Posted on Friday October 2, 2020
Dr Rebecca Rice first encountered the work of Sarah Featon while researching for her PhD. ‘Brimming with life; springing forth from the drawers of the works on paper storeroom’ at Te Papa where she is now Curator of New Zealand Historical Art.
Sarah Featon and her husband Edward issued a prospectus for subscriptions in 1886. They disputed the belief that New Zealand had few pretty flowers or showy plants. The Art Album of New Zealand Flora, would be the first fully coloured art book to be printed and produced in this country, and used chrome lithography. Unusually for the era, it included the Māori names and their uses for the plants, perhaps because the Featon’s lived in Gisborne.
Rebecca’s slides introduced us to the rich world of botanical art by females in 1880s colonial New Zealand, with reference also to Mrs Charles Hetley and Emily Harris, while we sipped our bubbles, and with the added treat of works from the storerooms on display for us to encounter in person. Nineteenth century New Zealand was a time of collecting and classifying with an explosion of interest in the natural attributes of this new land. The botanical representations of flora from 1850s on bridged art and science, each at the bottom of the hierarchy of its discipline. The still life genre of botanical drawing was among the genteel creative pursuits allowable to females. Skills were acquired but not pursued seriously, so female botanical work was treated as amateur and criticised for not being scientific enough, with dissections being absent or poor.
Only male offerings were regarded as scientific and worthy of financial support and publication. An example given was that James Hector supported Walter Buller into a government grant but when Georgina ‘Mrs Charles’ Hetley requested funding for an expedition to collect specimens, he constantly denied her. She wanted to create ‘coloured portraits’ of flora from fresh specimens as the collections of the time were dried and therefore colourless. Her book The Native Flowers of New Zealand c1888 was one of those on display, demonstrating to us the vibrancy achieved by lithography. We could also peruse three volumes published by Emily Harris c1890: New Zealand Berries, Flowers, and Ferns.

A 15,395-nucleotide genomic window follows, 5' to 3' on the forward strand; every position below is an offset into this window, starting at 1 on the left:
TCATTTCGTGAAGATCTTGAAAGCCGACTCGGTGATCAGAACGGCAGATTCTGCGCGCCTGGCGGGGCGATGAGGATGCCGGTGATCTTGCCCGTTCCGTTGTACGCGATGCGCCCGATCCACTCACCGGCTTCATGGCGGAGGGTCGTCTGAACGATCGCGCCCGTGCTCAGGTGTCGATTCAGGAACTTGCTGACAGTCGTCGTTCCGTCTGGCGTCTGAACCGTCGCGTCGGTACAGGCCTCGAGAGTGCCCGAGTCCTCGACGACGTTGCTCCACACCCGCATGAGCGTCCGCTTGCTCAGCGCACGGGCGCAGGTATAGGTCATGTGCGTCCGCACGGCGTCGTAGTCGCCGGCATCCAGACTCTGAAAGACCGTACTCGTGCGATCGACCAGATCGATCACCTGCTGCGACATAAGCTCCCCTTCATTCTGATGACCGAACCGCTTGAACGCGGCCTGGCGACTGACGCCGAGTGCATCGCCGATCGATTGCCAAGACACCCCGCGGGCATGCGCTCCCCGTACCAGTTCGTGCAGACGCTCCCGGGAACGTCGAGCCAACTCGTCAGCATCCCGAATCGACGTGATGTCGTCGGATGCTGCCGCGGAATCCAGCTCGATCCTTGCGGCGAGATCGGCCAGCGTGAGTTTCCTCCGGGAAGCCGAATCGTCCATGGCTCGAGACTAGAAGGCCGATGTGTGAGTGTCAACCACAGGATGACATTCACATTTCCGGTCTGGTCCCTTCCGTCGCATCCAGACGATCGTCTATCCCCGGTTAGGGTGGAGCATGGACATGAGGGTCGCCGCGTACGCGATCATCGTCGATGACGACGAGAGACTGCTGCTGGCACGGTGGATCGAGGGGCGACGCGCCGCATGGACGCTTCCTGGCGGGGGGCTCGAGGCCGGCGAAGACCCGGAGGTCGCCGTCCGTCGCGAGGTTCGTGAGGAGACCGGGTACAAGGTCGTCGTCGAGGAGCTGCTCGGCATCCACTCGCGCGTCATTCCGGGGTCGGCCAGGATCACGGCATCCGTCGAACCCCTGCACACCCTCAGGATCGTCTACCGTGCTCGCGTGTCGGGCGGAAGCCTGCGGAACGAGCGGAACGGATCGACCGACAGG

Rebecca said that the fact that these publications by female artists are now in libraries and museums has been to our advantage. Being part of the collections of an art museum allows them to now be displayed, regarded, and respected as having both artistic and scientific value. A challenge going forward is for us to broaden our gaze to include those who have been excluded. Te Papa is trying to redress this balance, and to think more critically about different angles and ways of looking at our past.
Once the works were safely removed we enjoyed a delicious High Tea with sunshine streaming in the windows, around tables decorated with flowers. A most enjoyable afternoon.